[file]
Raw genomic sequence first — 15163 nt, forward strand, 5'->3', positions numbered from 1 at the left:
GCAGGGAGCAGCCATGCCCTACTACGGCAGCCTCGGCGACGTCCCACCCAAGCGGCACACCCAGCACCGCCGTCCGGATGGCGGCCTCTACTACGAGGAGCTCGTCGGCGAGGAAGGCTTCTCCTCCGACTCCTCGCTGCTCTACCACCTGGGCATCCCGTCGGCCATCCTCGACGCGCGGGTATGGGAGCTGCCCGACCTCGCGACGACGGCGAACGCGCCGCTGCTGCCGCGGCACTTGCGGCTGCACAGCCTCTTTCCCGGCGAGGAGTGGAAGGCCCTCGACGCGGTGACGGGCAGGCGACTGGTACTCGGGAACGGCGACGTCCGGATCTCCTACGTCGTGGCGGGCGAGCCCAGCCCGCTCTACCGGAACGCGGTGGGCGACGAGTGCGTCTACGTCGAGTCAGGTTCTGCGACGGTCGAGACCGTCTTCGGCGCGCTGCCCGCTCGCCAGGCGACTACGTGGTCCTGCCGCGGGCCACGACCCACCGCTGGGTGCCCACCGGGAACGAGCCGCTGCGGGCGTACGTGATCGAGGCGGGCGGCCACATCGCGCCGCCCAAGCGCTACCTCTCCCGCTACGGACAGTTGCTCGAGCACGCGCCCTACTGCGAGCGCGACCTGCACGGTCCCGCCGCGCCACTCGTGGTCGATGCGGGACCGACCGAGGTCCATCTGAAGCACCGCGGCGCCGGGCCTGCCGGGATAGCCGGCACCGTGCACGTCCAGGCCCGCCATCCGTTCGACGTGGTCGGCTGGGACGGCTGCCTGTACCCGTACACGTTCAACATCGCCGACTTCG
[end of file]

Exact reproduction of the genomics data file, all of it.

Raw genomic sequence first — 15163 nt, forward strand, 5'->3', positions numbered from 1 at the left:
GCAGGGAGCAGCCATGCCCTACTACGGCAGCCTCGGCGACGTCCCACCCAAGCGGCACACCCAGCACCGCCGTCCGGATGGCGGCCTCTACTACGAGGAGCTCGTCGGCGAGGAAGGCTTCTCCTCCGACTCCTCGCTGCTCTACCACCTGGGCATCCCGTCGGCCATCCTCGACGCGCGGGTATGGGAGCTGCCCGACCTCGCGACGACGGCGAACGCGCCGCTGCTGCCGCGGCACTTGCGGCTGCACAGCCTCTTTCCCGGCGAGGAGTGGAAGGCCCTCGACGCGGTGACGGGCAGGCGACTGGTACTCGGGAACGGCGACGTCCGGATCTCCTACGTCGTGGCGGGCGAGCCCAGCCCGCTCTACCGGAACGCGGTGGGCGACGAGTGCGTCTACGTCGAGTCAGGTTCTGCGACGGTCGAGACCGTCTTCGGCGCGCTGCCCGCTCGCCAGGCGACTACGTGGTCCTGCCGCGGGCCACGACCCACCGCTGGGTGCCCACCGGGAACGAGCCGCTGCGGGCGTACGTGATCGAGGCGGGCGGCCACATCGCGCCGCCCAAGCGCTACCTCTCCCGCTACGGACAGTTGCTCGAGCACGCGCCCTACTGCGAGCGCGACCTGCACGGTCCCGCCGCGCCACTCGTGGTCGATGCGGGACCGACCGAGGTCCATCTGAAGCACCGCGGCGCCGGGCCTGCCGGGATAGCCGGCACCGTGCACGTCCAGGCCCGCCATCCGTTCGACGTGGTCGGCTGGGACGGCTGCCTGTACCCGTACACGTTCAACATCGCCGACTTCG